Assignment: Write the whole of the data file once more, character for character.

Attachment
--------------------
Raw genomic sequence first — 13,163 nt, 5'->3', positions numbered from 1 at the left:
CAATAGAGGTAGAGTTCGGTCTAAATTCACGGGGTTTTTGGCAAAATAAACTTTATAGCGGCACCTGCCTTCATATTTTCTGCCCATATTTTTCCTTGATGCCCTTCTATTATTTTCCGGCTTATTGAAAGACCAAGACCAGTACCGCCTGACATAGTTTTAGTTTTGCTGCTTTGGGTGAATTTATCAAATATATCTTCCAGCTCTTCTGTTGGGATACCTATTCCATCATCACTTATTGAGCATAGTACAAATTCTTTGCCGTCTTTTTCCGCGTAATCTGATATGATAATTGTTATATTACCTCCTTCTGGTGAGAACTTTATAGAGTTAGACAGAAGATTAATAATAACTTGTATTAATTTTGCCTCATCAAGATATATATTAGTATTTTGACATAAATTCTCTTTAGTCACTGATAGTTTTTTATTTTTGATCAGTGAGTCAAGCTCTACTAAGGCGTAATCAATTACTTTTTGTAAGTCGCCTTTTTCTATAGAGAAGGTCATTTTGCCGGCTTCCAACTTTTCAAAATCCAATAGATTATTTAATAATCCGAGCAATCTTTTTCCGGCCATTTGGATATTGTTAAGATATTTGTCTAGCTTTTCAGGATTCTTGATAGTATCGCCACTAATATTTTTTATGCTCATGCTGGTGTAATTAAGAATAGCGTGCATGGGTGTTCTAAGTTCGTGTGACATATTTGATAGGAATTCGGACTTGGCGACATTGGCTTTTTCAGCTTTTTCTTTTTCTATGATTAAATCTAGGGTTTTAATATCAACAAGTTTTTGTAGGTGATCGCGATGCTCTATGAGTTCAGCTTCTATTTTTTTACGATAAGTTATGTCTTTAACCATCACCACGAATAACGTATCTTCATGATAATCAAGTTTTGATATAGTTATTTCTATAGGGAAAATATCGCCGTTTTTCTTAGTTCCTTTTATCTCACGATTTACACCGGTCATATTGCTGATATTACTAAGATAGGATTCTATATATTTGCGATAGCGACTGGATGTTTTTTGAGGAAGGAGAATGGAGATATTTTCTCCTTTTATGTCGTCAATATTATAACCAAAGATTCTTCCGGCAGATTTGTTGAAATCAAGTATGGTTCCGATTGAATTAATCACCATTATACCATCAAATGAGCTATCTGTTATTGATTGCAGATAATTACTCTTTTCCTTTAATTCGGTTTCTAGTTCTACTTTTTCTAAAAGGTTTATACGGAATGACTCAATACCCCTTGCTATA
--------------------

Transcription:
Raw genomic sequence first — 13,163 nt, 5'->3', positions numbered from 1 at the left:
CAATAGAGGTAGAGTTCGGTCTAAATTCACGGGGTTTTTGGCAAAATAAACTTTATAGCGGCACCTGCCTTCATATTTTCTGCCCATATTTTTCCTTGATGCCCTTCTATTATTTTCCGGCTTATTGAAAGACCAAGACCAGTACCGCCTGACATAGTTTTAGTTTTGCTGCTTTGGGTGAATTTATCAAATATATCTTCCAGCTCTTCTGTTGGGATACCTATTCCATCATCACTTATTGAGCATAGTACAAATTCTTTGCCGTCTTTTTCCGCGTAATCTGATATGATAATTGTTATATTACCTCCTTCTGGTGAGAACTTTATAGAGTTAGACAGAAGATTAATAATAACTTGTATTAATTTTGCCTCATCAAGATATATATTAGTATTTTGACATAAATTCTCTTTAGTCACTGATAGTTTTTTATTTTTGATCAGTGAGTCAAGCTCTACTAAGGCGTAATCAATTACTTTTTGTAAGTCGCCTTTTTCTATAGAGAAGGTCATTTTGCCGGCTTCCAACTTTTCAAAATCCAATAGATTATTTAATAATCCGAGCAATCTTTTTCCGGCCATTTGGATATTGTTAAGATATTTGTCTAGCTTTTCAGGATTCTTGATAGTATCGCCACTAATATTTTTTATGCTCATGCTGGTGTAATTAAGAATAGCGTGCATGGGTGTTCTAAGTTCGTGTGACATATTTGATAGGAATTCGGACTTGGCGACATTGGCTTTTTCAGCTTTTTCTTTTTCTATGATTAAATCTAGGGTTTTAATATCAACAAGTTTTTGTAGGTGATCGCGATGCTCTATGAGTTCAGCTTCTATTTTTTTACGATAAGTTATGTCTTTAACCATCACCACGAATAACGTATCTTCATGATAATCAAGTTTTGATATAGTTATTTCTATAGGGAAAATATCGCCGTTTTTCTTAGTTCCTTTTATCTCACGATTTACACCGGTCATATTGCTGATATTACTAAGATAGGATTCTATATATTTGCGATAGCGACTGGATGTTTTTTGAGGAAGGAGAATGGAGATATTTTCTCCTTTTATGTCGTCAATATTATAACCAAAGATTCTTCCGGCAGATTTGTTGAAATCAAGTATGGTTCCGATTGAATTAATCACCATTATACCATCAAATGAGCTATCTGTTATTGATTGCAGATAATTACTCTTTTCCTTTAATTCGGTTTCTAGTTCTACTTTTTCTAAAAGGTTTATACGGAATGACTCAATACCCCTTGCTATA